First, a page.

Taxi Driver (1976)
Director: Martin Scorsese
Release Date: February 8, 1976
Screenwriter: Paul Schrader
Starring: Cybill Shepherd, Harvey Keitel, Jodie Foster, Robert DeNiro
Connection is one of the essential aspects of life that keeps us sane. Without human interaction, there is no potential for purpose in life and there is no reason to continue, and people will do anything to save themselves from that quietly threatening imprisonment of alienation. Martin Scorsese’s first masterpiece, Taxi Driver, is about darkness that consumes someone who fails to connect. Travis Bickle wanders the murky streets of New York City in search of an opportunity to exist. On February 8, 1976, Paul Shrader’s gritty script was immortalized on celluloid, the world met the scorching peak of Robert DeNiro, and Martin Scorsese burst into the cream with perfection on celluloid.
Scorsese directs this film in a way that places the audience on the rough streets of New York City, and you can almost smell the wet sidewalks, feel the steamy nights, and savor the drug-filled air. It captures the essence of the city, almost making it a character of its own. Scorsese also weaves the film from the mind of Travis Bickle. For example, turn the camera to show your world, focus on a fizzy glass to show you’re miles away, or slow down the shot to show your attraction to Betsy. The directing is truly masterful and correctly translates Paul Shrader’s astonishing script to the big screen.
Robert DeNiro worked 12 hours a day as a real taxi driver, in preparation for the position. He also studied mental illness and accents from the Midwest, and also lost a considerable amount of weight.
Robert DeNiro, possibly in his best collaboration with the equally legendary Scorsese, was the epitome of alienation, living his sleepless nights in a taxi as the iconic Travis Bickle. The Mohawk, the hungry eyes, the guns and the mirror. Travis Bickle was a character who burned the screen. DeNiro is intimately immersed in the character of Travis Bickle and each scene feels like you’re seeing a real person, so much so that it seems that DeNiro and Bickle share the same soul. Bickle’s eyes could melt steel and his gestures exude an appropriate mix of anxiety and kinetic actions. Every scene with Bickle is perfectly natural. At one point, he is a strangely charming man who tries to win a date with a political worker, and then turns into a volcanic disaster. In his famous mirror scene, Bickle raises his .44 magnum to the screen with a smile of relief mixed with destiny, and it’s truly terrifying that he has reached such a purpose in life for himself. DeNiro really bleeds out playing the character, and every drop is worth it; Travis Bickle is simply unforgettable.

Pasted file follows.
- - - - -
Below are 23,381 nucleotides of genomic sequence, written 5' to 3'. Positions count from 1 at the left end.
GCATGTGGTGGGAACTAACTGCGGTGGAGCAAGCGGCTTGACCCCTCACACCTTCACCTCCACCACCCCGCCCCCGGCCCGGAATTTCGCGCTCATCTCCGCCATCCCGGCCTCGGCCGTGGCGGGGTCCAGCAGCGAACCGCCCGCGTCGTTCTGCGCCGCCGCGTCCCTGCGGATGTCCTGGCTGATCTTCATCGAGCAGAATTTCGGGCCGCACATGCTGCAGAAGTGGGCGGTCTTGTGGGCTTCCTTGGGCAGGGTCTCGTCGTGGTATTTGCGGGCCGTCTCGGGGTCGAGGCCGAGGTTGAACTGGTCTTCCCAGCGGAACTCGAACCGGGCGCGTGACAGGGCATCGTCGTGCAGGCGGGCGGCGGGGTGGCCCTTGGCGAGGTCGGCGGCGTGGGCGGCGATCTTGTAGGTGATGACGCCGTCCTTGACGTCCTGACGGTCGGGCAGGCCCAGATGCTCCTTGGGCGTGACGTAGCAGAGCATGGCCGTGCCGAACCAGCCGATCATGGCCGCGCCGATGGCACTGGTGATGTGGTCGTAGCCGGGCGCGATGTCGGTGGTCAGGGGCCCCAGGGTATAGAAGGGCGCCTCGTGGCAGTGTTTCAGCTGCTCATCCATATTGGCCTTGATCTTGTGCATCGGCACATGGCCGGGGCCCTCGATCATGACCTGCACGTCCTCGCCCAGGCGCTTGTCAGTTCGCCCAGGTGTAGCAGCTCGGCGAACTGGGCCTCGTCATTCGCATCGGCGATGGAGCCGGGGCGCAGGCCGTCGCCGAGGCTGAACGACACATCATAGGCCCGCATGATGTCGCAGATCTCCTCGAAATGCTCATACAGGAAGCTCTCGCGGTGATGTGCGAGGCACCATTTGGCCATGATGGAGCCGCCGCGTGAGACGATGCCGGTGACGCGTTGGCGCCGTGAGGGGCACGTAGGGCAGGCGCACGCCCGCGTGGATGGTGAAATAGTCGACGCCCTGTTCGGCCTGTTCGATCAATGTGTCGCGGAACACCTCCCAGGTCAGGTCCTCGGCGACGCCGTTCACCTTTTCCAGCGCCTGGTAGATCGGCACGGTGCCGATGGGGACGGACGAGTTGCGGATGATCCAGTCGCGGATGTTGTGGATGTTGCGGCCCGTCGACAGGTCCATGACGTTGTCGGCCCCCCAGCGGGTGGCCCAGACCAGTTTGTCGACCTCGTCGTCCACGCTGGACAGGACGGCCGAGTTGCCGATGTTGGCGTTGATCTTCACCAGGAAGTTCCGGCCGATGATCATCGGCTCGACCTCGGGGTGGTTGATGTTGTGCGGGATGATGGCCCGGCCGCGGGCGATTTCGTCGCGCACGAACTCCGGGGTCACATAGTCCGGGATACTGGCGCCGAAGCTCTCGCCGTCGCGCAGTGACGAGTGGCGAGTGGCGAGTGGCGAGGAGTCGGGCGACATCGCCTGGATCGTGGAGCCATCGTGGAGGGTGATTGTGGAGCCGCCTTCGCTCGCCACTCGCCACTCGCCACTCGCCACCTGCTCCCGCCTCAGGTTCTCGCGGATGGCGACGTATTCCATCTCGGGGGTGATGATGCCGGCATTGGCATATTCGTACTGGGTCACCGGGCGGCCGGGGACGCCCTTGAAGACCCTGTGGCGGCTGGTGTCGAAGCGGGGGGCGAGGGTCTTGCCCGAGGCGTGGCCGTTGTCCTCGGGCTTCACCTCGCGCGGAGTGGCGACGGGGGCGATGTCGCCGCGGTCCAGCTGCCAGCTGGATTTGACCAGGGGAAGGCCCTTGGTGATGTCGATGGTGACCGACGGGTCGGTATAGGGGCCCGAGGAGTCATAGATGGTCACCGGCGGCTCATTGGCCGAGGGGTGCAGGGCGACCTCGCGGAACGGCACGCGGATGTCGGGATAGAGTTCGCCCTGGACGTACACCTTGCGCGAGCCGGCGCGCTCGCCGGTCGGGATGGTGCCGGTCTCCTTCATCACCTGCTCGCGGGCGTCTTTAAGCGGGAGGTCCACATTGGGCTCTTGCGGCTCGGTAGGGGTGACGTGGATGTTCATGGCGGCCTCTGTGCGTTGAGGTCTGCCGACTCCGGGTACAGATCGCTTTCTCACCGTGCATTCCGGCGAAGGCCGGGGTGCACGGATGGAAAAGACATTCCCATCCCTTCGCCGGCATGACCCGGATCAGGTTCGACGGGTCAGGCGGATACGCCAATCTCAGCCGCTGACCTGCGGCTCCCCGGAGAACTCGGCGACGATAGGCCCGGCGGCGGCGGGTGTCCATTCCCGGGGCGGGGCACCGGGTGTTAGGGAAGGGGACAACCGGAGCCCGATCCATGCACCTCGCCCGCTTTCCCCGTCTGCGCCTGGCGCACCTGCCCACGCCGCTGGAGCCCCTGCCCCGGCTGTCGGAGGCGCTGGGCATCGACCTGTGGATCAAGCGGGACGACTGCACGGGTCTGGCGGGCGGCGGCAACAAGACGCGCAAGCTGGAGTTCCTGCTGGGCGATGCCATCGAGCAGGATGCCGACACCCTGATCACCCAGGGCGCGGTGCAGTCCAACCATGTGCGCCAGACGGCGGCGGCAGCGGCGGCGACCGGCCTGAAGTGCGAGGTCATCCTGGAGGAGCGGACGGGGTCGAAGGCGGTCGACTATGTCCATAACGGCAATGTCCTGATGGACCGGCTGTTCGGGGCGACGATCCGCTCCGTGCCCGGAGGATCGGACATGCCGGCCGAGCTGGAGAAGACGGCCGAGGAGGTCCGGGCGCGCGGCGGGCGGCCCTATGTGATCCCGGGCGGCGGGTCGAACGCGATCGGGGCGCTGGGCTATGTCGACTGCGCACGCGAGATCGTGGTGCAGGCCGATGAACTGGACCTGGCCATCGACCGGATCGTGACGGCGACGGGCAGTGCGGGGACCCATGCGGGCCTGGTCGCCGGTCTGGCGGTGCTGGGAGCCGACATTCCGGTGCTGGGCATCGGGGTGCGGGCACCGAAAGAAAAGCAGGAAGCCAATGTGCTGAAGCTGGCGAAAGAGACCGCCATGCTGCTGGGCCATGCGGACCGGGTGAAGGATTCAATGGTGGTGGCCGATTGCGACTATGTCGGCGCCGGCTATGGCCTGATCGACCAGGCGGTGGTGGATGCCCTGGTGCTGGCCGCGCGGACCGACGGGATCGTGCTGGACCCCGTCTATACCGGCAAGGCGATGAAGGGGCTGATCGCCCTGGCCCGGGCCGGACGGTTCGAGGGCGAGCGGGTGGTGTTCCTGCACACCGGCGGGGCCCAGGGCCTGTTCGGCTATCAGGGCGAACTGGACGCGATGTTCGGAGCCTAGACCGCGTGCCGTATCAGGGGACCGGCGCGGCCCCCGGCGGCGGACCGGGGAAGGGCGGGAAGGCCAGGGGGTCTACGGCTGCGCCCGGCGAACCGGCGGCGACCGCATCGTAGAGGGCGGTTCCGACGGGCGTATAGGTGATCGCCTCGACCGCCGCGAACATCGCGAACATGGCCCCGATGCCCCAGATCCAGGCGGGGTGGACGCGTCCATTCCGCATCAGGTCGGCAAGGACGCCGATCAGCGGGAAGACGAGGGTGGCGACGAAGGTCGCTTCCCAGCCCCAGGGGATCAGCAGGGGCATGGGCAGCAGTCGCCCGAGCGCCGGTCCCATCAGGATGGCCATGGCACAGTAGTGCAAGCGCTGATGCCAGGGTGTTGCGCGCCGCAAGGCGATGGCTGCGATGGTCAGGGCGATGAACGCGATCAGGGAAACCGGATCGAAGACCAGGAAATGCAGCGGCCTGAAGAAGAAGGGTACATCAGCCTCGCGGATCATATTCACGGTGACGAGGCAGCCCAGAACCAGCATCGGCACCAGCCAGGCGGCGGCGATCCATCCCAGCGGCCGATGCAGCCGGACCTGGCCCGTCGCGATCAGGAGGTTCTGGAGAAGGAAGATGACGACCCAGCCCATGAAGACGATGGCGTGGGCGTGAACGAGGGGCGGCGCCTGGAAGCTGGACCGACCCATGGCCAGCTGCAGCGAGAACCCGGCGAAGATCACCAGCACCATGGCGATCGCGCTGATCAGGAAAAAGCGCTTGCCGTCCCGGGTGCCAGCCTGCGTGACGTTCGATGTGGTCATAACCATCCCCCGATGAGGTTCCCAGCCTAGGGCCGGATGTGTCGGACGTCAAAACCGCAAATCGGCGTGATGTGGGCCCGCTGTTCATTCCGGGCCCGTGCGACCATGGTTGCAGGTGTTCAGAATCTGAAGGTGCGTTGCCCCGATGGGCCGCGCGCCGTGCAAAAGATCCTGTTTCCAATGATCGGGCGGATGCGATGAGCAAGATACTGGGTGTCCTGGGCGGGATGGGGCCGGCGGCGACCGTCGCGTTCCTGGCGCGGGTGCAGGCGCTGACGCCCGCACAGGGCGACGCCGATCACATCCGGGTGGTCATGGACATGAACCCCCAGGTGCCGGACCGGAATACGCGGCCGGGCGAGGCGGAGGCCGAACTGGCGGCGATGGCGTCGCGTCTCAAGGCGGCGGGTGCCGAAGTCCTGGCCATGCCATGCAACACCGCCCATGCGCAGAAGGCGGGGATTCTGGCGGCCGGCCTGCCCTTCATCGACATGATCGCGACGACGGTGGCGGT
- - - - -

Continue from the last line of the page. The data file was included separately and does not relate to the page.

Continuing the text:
Jodie Foster also does a tremendous job as the 12-year-old prostitute who is strangely delighted with her pimp and doesn’t want to be saved. Foster, like Iris, boldly plays a character who is innocent in some ways, but vulgar in others. Cybill Shepherd also does well as his main love interest, Betsy, as he comes across as the smart, socially involved guy with an alluring cuteness.
Travis Bickle is truly “God’s lonely man.” His story is a rich and bewildering study of the evil that human beings carry within, caused by a lack of human interaction. The entire film can provoke an intellectual debate about the psychology of the human condition, without the need for special effects or flashy tactics. The end is also one of the most suggestive covers of any movie. Whether the ending is a dream or not, you get the feeling that it doesn’t really matter because the last look from his burning eyes gives off the feeling that even if he finds a place in society through love and friendship, it will only be momentary, like everything else in life. In a long enough timeline, alienation prevails, and everything that suppressed it earlier will be no better than mere illusions; that’s the scariest and most enlightening realization of the movie.
It can be too dark, complex, or even depressing for some. I suggest you watch it on a day when things are not going too well, as you can identify more with the proper mindset. The film was released in 1976, so there will be a disconnect in some respects, but nothing too essential to dilute the film’s infinitely universal theme.